Microsoft has spent much of the past year explaining—again and again—that, yes, the company understands security. Redmond made a big security splash earlier this year with the Trustworthy Computing initiative—a laudable, months-long effort to reexamine the source code in its existing core products for security vulnerabilities.
The Trustworthy Computing initiative has already provided many benefits, some of which showed up in Windows .NET Server (Win.NET Server), which will ship later this year; Windows XP Service Pack 1 (SP1); and Windows 2000 SP3. But this code review is only a Band-Aid because Microsoft didn't use modern security techniques to design its existing technologies. A more interesting proposal is Microsoft's midyear revelation that it plans to redesign its core products from the ground up—under the aegis of a new security platform code-named Palladium.
Security for a New Millennium?
Microsoft has always walked a fine line between touting current features (which would presumably bolster sales today) and future products (which might cause customers to delay purchases until a later date). With revelations about Palladium and its glacial 2-year to 3-year development time now publicly available, Microsoft's current crop of products suddenly looks awfully stale. Is this news important enough for companies to halt deployments and reevaluate their plans? No, I don't think so.
Palladium is based on the theory that software alone can't adequately protect users and data in our connected world. Microsoft is working with major hardware partners, such as Intel and AMD, to create a new PC platform that includes Digital Rights Management (DRM) technology in silicon. According to Microsoft, Palladium will do almost everything but balance your checkbook: It will stop viruses, worms, and spam; it will understand who you are and prevent malicious users from accessing information you intend to send to certain individuals; it will safeguard your privacy; and so on. For more information about Palladium, see "Microsoft to Revamp Entire Product Line with Palladium," http://www.winnetmag.com, InstantDoc ID 25789.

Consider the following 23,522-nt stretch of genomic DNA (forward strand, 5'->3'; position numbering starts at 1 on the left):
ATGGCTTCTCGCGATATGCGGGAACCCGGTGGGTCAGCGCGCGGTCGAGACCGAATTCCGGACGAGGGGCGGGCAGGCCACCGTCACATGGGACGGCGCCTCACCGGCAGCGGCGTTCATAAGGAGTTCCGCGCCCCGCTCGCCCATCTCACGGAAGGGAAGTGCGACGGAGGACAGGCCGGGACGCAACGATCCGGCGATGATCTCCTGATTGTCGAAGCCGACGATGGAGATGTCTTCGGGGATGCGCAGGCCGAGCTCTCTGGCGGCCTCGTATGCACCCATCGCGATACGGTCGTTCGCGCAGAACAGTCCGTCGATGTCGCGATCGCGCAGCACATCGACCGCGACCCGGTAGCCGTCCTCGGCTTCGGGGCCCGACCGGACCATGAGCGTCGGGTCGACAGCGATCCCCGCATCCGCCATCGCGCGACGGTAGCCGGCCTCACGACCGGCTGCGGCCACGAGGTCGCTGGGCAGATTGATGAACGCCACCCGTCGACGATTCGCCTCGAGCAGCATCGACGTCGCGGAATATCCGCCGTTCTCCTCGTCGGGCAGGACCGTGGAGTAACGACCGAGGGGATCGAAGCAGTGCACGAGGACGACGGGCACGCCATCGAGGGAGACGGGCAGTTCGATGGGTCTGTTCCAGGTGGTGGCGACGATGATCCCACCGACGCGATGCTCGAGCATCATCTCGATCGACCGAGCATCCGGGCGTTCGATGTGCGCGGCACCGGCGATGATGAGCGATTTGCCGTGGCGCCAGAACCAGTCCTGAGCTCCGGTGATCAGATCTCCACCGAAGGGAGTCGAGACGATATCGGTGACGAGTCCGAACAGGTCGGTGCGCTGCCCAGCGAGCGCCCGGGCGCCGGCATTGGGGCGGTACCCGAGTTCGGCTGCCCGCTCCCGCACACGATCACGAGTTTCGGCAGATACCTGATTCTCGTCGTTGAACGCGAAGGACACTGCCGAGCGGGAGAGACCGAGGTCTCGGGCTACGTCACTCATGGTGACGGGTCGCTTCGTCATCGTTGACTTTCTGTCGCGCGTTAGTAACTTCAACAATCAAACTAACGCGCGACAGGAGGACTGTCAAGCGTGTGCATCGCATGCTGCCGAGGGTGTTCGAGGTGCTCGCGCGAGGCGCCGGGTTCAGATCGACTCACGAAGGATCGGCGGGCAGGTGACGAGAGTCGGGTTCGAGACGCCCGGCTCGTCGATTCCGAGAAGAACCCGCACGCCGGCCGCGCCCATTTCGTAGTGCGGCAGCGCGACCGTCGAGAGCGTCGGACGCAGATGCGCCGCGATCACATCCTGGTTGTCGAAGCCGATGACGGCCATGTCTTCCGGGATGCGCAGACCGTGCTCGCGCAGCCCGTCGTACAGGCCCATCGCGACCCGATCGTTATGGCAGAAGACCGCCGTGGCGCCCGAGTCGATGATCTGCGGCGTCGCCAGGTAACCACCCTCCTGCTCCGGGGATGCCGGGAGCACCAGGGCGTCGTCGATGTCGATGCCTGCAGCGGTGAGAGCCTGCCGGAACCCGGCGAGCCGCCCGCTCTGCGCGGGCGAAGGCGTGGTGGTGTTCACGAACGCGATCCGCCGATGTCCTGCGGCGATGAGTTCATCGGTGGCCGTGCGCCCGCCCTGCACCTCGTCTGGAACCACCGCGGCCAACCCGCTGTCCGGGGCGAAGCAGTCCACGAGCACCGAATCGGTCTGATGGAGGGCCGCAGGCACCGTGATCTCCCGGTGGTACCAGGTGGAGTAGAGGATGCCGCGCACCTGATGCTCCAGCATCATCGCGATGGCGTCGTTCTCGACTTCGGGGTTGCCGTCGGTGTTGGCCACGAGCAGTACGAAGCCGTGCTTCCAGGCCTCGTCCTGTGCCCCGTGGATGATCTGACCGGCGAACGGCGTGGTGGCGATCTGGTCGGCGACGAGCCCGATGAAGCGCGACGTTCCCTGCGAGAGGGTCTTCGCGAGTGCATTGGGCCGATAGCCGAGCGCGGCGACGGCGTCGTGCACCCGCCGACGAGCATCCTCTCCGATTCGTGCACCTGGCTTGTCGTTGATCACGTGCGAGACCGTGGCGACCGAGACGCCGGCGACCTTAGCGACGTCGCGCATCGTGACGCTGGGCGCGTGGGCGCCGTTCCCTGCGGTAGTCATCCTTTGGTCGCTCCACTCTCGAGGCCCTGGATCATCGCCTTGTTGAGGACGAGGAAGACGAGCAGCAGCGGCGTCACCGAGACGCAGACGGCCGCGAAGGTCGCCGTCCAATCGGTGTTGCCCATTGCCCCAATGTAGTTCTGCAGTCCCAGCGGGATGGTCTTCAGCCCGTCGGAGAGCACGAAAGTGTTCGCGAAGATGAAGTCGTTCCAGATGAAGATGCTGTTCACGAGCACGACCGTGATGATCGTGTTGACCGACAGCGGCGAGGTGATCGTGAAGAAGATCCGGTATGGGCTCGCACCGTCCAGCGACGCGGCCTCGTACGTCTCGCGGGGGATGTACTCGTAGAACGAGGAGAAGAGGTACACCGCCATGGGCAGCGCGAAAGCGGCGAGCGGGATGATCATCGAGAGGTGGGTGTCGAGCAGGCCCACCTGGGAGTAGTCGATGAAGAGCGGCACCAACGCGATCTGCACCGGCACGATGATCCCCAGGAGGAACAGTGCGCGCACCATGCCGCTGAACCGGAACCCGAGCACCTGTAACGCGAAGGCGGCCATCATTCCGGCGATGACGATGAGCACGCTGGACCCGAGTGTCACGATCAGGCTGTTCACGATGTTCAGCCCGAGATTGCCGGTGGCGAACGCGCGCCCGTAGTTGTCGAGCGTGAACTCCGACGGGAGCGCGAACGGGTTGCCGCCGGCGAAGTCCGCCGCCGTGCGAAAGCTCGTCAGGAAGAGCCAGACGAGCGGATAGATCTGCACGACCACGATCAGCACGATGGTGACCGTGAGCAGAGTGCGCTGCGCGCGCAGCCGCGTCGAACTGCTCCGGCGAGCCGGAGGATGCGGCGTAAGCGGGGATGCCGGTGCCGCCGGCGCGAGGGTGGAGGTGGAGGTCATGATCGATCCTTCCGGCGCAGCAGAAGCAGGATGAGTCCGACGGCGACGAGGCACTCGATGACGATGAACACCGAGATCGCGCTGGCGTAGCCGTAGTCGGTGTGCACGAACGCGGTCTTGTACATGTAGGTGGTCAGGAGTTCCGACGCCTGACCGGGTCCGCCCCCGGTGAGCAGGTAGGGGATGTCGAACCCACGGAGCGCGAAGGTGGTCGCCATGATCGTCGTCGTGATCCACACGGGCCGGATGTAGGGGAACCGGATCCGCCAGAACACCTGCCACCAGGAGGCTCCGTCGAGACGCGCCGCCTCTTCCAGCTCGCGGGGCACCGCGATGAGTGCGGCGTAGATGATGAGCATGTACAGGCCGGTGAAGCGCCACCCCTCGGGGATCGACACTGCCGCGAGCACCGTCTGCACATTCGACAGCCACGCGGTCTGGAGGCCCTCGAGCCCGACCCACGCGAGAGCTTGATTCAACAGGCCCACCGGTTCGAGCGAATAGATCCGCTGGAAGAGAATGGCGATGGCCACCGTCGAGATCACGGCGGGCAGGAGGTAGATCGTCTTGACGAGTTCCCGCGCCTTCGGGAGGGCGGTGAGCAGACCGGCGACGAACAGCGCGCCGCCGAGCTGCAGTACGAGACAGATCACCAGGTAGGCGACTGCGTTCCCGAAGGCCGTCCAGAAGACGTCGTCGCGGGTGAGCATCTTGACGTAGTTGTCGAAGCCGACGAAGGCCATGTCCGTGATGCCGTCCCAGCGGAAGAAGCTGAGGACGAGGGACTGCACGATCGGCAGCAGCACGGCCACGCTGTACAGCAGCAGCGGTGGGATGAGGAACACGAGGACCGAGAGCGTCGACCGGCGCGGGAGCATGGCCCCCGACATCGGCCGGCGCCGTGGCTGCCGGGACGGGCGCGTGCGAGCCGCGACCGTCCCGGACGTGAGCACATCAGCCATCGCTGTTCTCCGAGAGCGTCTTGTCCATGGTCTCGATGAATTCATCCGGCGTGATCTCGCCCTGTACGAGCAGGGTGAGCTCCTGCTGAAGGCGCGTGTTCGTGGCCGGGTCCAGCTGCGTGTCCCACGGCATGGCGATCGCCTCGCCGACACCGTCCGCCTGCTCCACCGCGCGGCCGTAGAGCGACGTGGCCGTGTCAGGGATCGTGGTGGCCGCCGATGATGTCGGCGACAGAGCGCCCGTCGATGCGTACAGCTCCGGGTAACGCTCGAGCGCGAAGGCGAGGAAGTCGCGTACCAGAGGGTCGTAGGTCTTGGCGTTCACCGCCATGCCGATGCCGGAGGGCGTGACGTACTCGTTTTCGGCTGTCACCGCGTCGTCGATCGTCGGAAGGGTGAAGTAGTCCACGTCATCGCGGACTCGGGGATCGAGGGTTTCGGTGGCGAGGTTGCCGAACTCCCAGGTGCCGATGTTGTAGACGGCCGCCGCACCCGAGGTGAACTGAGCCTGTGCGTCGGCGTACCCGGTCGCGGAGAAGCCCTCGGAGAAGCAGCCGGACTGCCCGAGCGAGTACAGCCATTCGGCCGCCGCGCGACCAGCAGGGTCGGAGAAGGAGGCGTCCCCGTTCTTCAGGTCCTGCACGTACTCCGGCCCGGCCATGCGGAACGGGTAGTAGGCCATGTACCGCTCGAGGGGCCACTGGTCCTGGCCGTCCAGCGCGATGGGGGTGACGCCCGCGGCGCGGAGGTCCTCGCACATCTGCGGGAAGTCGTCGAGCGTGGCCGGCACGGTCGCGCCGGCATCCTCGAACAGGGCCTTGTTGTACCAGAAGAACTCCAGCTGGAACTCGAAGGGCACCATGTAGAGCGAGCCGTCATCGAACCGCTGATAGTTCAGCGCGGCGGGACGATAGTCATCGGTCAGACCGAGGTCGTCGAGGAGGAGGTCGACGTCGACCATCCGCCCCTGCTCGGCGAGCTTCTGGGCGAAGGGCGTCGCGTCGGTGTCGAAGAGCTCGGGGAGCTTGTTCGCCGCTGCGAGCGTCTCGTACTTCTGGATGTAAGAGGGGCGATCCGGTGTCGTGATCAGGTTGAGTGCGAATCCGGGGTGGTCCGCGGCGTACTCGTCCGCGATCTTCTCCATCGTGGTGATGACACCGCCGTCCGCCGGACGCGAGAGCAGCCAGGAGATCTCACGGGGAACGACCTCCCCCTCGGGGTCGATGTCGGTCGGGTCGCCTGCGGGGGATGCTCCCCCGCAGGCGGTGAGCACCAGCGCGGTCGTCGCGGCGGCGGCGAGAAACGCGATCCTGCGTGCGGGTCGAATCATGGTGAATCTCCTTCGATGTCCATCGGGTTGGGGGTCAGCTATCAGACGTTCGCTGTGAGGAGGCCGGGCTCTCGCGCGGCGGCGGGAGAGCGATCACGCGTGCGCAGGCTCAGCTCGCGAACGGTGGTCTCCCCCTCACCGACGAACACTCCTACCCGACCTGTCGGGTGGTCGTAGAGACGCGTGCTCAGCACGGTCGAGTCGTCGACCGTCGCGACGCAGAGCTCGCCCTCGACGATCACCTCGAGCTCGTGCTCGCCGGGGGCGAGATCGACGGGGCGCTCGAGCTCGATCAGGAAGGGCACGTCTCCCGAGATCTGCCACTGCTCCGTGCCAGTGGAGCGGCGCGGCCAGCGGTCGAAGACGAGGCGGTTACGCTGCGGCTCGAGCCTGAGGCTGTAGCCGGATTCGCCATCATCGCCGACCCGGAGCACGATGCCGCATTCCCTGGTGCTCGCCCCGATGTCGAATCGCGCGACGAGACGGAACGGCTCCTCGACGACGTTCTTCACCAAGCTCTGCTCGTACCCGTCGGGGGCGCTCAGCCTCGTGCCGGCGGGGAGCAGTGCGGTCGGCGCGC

If Palladium sounds a little far-reaching, you understand the problems inherent in implementing such technology. And yet Microsoft maintains that Palladium will be ready for implementation in the next Windows version, code-named Longhorn—a suddenly important release that's now purportedly scheduled for 2005. Future Palladium versions will work on the Palm OS, smart phones, wristwatches, and other computing platforms and devices. And Microsoft plans to release at least part of the Palladium source code—the security-centric stuff—to ensure that it's as secure as possible.
Back to Reality
Palladium sounds nice, if vaguely Orwellian. If it solves problems such as security vulnerabilities, spam, and online privacy invasion, I'm all for it. However, I'm also excited about teleportation devices and personal space travel, and neither of those will happen any time soon. When it comes to security, the most important initiative is the one you take now to secure your existing systems and plan appropriately for the future—in other words, working with the tools you have today.
Implementing security today in a Microsoft environment requires education, research, planning, and work. I hope to report in early 2003 that the Trustworthy Computing initiative had its desired effect and helped Microsoft lock down its core products, thereby reducing vulnerabilities and successful high-profile attacks. Although Microsoft's security updates are a confusing patchwork, they're available today, along with best-practices guides, helpful information about securing your networks and servers, and other important tools. Also, Windows & .NET Magazine provides several security-oriented publications and services; the best place to start is our Security Administrator Web site (http://www.secadministrator.com).